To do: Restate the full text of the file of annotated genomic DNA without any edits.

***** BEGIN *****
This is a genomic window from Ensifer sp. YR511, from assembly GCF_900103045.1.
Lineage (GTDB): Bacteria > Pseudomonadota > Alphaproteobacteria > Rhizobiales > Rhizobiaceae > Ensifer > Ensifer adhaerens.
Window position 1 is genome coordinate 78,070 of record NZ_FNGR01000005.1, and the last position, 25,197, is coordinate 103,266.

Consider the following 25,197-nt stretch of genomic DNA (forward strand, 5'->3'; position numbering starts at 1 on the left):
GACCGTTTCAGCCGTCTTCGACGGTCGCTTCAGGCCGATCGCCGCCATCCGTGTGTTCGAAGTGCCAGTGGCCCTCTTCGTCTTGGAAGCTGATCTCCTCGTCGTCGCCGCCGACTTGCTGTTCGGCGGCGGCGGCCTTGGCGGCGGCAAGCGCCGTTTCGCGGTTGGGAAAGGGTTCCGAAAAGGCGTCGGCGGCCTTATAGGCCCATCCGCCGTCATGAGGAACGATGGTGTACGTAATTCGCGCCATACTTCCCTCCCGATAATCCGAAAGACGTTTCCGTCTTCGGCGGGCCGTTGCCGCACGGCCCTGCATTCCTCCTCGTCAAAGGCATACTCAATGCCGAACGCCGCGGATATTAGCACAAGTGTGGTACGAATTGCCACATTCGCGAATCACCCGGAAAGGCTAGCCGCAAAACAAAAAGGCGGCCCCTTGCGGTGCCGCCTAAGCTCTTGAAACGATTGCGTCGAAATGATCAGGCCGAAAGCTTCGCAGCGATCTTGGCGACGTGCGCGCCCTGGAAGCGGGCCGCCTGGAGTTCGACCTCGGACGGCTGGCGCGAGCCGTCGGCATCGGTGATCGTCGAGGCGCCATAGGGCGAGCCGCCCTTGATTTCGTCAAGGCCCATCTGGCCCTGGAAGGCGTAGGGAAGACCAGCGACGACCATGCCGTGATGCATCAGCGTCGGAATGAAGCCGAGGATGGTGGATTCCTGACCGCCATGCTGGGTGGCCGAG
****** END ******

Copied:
This is a genomic window from Ensifer sp. YR511, from assembly GCF_900103045.1.
Lineage (GTDB): Bacteria > Pseudomonadota > Alphaproteobacteria > Rhizobiales > Rhizobiaceae > Ensifer > Ensifer adhaerens.
Window position 1 is genome coordinate 78,070 of record NZ_FNGR01000005.1, and the last position, 25,197, is coordinate 103,266.

Consider the following 25,197-nt stretch of genomic DNA (forward strand, 5'->3'; position numbering starts at 1 on the left):
GACCGTTTCAGCCGTCTTCGACGGTCGCTTCAGGCCGATCGCCGCCATCCGTGTGTTCGAAGTGCCAGTGGCCCTCTTCGTCTTGGAAGCTGATCTCCTCGTCGTCGCCGCCGACTTGCTGTTCGGCGGCGGCGGCCTTGGCGGCGGCAAGCGCCGTTTCGCGGTTGGGAAAGGGTTCCGAAAAGGCGTCGGCGGCCTTATAGGCCCATCCGCCGTCATGAGGAACGATGGTGTACGTAATTCGCGCCATACTTCCCTCCCGATAATCCGAAAGACGTTTCCGTCTTCGGCGGGCCGTTGCCGCACGGCCCTGCATTCCTCCTCGTCAAAGGCATACTCAATGCCGAACGCCGCGGATATTAGCACAAGTGTGGTACGAATTGCCACATTCGCGAATCACCCGGAAAGGCTAGCCGCAAAACAAAAAGGCGGCCCCTTGCGGTGCCGCCTAAGCTCTTGAAACGATTGCGTCGAAATGATCAGGCCGAAAGCTTCGCAGCGATCTTGGCGACGTGCGCGCCCTGGAAGCGGGCCGCCTGGAGTTCGACCTCGGACGGCTGGCGCGAGCCGTCGGCATCGGTGATCGTCGAGGCGCCATAGGGCGAGCCGCCCTTGATTTCGTCAAGGCCCATCTGGCCCTGGAAGGCGTAGGGAAGACCAGCGACGACCATGCCGTGATGCATCAGCGTCGGAATGAAGCCGAGGATGGTGGATTCCTGACCGCCATGCTGGGTGGCCGAG